I’ve been thinking of that old nursery rhyme getting ready for Sunday’s message on the wise men who followed the Star of Bethlehem. The last part of that verse, “have the wish I wish tonight,” also makes me think of a line from one of the sermons in our Advent series. It actually came from Pastor Jevon when we were preparing for that message. “If God answered your prayers, would the world look any different or just your life?” Of all the things I take from Advent into the new year it is that question. What am I praying for, or wishing for, that if God granted it, would not only help me but the world? Could it actually be a both-and?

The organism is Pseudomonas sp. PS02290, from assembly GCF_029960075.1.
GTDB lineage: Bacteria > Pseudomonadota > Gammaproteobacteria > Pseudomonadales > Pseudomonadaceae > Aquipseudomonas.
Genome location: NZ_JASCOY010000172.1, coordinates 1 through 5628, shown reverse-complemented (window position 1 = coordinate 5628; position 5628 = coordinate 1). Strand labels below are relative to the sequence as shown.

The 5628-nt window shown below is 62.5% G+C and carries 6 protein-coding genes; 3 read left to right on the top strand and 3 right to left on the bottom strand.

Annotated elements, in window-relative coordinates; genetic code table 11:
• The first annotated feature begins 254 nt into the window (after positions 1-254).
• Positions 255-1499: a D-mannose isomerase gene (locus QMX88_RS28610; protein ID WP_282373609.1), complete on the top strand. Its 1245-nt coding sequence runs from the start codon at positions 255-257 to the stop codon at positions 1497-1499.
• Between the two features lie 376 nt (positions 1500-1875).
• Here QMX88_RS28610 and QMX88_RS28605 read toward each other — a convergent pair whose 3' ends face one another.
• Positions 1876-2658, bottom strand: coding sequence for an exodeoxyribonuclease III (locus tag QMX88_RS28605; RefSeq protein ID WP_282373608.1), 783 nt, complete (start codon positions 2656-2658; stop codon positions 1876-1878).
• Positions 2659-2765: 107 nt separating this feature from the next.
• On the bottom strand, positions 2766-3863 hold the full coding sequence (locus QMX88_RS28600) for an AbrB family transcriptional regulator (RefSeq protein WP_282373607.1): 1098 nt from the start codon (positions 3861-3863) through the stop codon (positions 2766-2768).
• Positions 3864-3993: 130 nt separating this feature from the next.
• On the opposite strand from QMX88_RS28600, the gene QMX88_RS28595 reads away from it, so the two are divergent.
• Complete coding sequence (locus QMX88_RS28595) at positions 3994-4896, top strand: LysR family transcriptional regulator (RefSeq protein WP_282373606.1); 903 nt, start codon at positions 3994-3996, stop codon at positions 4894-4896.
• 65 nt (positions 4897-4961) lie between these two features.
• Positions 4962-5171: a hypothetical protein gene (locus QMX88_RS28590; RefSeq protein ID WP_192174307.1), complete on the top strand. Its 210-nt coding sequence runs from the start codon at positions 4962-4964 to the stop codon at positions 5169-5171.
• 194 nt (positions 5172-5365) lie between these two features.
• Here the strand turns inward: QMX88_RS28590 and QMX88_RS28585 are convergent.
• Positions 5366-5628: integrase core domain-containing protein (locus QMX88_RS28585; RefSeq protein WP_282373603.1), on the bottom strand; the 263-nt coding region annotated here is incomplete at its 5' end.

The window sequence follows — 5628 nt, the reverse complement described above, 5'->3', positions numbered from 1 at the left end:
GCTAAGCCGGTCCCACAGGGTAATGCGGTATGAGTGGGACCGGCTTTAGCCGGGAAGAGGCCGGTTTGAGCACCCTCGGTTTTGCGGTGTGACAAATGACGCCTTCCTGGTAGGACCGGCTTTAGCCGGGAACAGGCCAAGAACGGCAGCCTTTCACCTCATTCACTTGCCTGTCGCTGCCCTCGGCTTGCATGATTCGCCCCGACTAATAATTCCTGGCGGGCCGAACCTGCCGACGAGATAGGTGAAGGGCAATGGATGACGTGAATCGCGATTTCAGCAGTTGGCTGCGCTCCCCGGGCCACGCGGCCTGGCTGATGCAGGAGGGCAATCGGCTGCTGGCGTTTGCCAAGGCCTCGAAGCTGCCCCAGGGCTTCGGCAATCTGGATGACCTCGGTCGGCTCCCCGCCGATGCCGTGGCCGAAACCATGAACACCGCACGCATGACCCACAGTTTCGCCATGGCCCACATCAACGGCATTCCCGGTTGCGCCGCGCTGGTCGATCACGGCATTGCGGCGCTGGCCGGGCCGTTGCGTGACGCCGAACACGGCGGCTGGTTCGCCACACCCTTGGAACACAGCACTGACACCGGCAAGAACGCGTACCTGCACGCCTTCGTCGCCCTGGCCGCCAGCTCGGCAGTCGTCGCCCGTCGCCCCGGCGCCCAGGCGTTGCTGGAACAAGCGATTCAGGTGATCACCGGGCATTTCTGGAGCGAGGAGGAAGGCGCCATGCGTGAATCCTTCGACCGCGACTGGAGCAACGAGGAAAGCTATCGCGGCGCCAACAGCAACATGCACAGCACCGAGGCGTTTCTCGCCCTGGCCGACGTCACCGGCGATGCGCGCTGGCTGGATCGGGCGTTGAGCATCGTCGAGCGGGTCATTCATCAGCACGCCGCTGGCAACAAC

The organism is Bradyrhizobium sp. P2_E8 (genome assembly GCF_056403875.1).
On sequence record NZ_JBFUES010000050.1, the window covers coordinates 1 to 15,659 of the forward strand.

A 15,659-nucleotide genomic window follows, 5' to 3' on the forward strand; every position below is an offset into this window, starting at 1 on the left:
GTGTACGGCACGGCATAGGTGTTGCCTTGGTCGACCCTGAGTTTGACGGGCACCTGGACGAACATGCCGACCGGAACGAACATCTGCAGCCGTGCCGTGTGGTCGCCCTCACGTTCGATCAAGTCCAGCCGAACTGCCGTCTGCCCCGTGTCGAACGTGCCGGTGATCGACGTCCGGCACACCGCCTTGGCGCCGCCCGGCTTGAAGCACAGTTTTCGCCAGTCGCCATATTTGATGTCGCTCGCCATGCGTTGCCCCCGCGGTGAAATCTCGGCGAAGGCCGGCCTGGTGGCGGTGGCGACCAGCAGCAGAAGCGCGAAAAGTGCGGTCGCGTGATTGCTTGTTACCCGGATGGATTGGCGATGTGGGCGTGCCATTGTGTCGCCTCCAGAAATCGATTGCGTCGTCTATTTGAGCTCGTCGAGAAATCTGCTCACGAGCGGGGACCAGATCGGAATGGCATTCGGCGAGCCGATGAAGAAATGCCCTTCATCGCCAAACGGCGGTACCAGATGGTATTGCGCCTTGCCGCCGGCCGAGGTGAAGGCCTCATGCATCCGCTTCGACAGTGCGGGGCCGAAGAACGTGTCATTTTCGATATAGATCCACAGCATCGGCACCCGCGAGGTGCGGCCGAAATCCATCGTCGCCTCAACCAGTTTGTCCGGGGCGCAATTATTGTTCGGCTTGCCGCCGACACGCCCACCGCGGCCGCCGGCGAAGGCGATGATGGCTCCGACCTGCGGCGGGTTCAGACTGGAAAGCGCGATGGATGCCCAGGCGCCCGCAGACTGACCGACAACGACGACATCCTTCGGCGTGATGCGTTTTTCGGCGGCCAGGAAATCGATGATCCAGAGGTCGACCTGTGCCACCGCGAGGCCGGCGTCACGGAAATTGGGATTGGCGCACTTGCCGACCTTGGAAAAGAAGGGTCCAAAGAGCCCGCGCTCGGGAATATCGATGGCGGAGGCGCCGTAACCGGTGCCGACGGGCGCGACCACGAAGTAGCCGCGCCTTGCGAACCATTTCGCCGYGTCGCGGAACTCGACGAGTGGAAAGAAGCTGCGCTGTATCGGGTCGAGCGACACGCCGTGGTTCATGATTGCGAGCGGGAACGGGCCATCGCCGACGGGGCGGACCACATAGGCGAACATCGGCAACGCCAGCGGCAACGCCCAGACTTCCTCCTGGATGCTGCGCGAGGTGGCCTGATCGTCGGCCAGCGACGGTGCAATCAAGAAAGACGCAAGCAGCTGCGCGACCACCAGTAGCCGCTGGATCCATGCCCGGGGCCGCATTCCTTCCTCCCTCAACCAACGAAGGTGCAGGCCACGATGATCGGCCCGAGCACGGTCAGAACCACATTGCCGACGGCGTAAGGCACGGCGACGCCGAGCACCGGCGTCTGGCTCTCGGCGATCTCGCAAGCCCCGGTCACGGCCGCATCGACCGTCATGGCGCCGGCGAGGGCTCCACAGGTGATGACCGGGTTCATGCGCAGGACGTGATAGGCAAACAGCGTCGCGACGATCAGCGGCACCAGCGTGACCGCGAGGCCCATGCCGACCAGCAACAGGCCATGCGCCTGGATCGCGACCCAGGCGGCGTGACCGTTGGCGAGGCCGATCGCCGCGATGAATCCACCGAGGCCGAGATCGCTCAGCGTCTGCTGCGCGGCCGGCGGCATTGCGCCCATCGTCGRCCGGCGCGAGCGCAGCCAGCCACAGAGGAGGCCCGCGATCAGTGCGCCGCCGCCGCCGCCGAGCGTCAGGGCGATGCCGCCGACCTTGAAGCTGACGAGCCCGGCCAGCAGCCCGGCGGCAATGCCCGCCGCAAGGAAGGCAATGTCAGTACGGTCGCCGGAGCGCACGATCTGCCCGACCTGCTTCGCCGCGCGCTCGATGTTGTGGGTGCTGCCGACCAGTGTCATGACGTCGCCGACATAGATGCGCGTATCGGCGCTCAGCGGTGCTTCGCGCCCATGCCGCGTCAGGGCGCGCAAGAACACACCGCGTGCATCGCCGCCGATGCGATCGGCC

I often have the answers to my prayers figured out before asking, and what I’m really praying for are the specific ways I want God to work. “God, help me have contentment (but in this way…),” “God, help me experience meaning and reward in what I do (but this is how I want that to look…), “God, help me not to feel so lonely or empty (by providing this…).”
But when I bring God’s desires for the world into the picture, my prayers broaden. “God give me contentment in honoring you; help me to find reward in what I do regardless of how that looks; give me contentment in helping others not feel so empty."
The Morning Star was a way of speaking of Jesus. Peter wrote that God's Word is our one true light in a dark time as we wait for the rising of the Morning Star in our hearts. Here’s how I interpret that: As we focus our attention on allowing Christ to shine through us, life will feel like the sun is coming up. So what might it look like to wish upon The Star this year?